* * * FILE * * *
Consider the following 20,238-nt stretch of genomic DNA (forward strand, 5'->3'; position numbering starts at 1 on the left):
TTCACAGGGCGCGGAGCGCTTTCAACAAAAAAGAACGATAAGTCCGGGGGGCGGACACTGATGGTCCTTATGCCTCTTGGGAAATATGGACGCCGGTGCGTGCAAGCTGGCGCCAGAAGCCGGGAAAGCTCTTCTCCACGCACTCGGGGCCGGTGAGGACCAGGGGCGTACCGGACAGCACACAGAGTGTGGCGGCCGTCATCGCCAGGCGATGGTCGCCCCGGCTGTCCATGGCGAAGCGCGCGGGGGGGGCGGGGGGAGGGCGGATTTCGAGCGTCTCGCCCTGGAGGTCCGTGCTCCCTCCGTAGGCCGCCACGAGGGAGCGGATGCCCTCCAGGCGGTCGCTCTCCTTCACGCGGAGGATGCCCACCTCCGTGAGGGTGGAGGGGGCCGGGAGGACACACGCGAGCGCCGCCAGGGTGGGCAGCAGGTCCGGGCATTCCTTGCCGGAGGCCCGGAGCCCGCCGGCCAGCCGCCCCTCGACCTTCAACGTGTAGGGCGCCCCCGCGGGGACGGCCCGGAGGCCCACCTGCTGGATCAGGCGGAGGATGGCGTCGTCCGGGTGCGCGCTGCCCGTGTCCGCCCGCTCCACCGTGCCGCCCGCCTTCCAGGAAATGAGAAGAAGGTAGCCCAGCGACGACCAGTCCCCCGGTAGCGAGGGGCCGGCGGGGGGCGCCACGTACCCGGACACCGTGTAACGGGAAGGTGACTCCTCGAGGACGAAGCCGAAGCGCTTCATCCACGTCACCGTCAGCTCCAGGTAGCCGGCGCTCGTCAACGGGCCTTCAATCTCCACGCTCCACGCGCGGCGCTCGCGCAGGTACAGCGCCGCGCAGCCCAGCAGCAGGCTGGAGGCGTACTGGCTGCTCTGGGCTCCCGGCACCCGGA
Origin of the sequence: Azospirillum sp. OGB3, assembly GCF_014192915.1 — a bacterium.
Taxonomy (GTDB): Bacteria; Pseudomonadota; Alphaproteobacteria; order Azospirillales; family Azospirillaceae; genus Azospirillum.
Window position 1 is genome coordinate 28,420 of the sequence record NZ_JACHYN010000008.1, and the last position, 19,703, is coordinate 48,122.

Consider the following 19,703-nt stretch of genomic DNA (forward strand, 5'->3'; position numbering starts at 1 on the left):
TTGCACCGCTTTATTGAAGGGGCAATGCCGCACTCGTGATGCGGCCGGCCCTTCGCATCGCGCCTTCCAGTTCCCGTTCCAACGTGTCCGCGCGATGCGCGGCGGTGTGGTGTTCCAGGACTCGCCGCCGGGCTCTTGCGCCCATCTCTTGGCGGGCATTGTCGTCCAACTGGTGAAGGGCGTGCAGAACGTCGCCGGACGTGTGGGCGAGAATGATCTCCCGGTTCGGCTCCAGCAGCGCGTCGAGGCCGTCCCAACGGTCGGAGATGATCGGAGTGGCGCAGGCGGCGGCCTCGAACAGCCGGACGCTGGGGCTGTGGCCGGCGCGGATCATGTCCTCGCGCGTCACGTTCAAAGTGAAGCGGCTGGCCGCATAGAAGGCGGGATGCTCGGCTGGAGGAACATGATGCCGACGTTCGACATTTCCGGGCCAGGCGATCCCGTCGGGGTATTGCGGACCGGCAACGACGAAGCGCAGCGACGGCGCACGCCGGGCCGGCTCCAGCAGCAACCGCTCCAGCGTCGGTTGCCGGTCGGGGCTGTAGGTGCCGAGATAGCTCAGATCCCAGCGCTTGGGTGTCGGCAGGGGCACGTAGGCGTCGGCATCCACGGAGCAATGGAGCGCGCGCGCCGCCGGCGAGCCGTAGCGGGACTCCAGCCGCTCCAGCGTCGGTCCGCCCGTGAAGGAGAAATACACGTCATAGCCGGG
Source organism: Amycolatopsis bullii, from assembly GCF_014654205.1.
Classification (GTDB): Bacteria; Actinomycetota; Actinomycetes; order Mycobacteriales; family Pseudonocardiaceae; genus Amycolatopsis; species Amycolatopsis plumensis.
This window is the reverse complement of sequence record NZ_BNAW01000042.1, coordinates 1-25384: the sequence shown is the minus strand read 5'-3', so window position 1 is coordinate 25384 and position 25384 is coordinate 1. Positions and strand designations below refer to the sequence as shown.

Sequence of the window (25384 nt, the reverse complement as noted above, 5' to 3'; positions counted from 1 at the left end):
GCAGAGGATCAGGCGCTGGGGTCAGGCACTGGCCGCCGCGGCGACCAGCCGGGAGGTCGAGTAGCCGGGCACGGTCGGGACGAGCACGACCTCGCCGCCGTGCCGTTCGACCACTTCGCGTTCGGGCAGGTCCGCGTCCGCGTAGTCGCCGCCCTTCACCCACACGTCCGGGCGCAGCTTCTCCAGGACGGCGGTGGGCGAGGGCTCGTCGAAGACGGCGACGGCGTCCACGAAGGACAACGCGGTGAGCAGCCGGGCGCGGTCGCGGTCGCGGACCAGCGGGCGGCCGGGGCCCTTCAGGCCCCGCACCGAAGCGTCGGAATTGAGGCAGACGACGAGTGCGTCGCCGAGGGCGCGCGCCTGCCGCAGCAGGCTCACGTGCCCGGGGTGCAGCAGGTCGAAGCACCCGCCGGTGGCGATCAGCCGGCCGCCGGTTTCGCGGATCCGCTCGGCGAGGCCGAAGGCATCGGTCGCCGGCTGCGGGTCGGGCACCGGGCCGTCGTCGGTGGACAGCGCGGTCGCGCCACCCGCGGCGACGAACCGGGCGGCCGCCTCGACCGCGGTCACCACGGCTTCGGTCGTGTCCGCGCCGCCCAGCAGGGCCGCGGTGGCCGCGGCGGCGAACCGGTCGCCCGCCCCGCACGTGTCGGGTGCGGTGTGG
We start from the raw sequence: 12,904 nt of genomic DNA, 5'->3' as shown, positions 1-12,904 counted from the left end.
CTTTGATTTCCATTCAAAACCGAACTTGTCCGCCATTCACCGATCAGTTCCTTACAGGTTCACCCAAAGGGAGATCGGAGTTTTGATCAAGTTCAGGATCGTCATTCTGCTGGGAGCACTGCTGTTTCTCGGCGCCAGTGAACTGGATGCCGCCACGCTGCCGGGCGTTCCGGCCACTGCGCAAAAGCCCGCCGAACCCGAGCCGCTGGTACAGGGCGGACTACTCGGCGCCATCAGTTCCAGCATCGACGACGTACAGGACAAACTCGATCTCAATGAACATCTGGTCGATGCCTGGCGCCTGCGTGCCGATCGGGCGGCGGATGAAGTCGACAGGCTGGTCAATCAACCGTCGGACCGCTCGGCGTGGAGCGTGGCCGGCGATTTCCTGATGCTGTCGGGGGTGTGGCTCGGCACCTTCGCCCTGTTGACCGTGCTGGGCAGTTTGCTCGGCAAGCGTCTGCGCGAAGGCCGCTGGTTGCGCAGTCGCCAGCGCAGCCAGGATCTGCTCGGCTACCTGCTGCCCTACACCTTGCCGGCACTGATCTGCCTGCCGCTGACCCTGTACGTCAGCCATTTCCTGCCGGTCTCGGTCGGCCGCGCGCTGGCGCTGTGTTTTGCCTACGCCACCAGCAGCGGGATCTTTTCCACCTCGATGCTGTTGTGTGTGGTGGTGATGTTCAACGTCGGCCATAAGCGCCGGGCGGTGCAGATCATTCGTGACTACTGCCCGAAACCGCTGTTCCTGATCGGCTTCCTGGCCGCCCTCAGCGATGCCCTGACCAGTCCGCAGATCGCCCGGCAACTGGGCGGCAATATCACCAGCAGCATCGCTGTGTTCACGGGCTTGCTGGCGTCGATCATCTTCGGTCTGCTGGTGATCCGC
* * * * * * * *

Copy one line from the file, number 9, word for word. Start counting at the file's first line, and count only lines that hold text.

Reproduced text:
Classification (GTDB): Bacteria; Actinomycetota; Actinomycetes; order Mycobacteriales; family Pseudonocardiaceae; genus Amycolatopsis; species Amycolatopsis plumensis.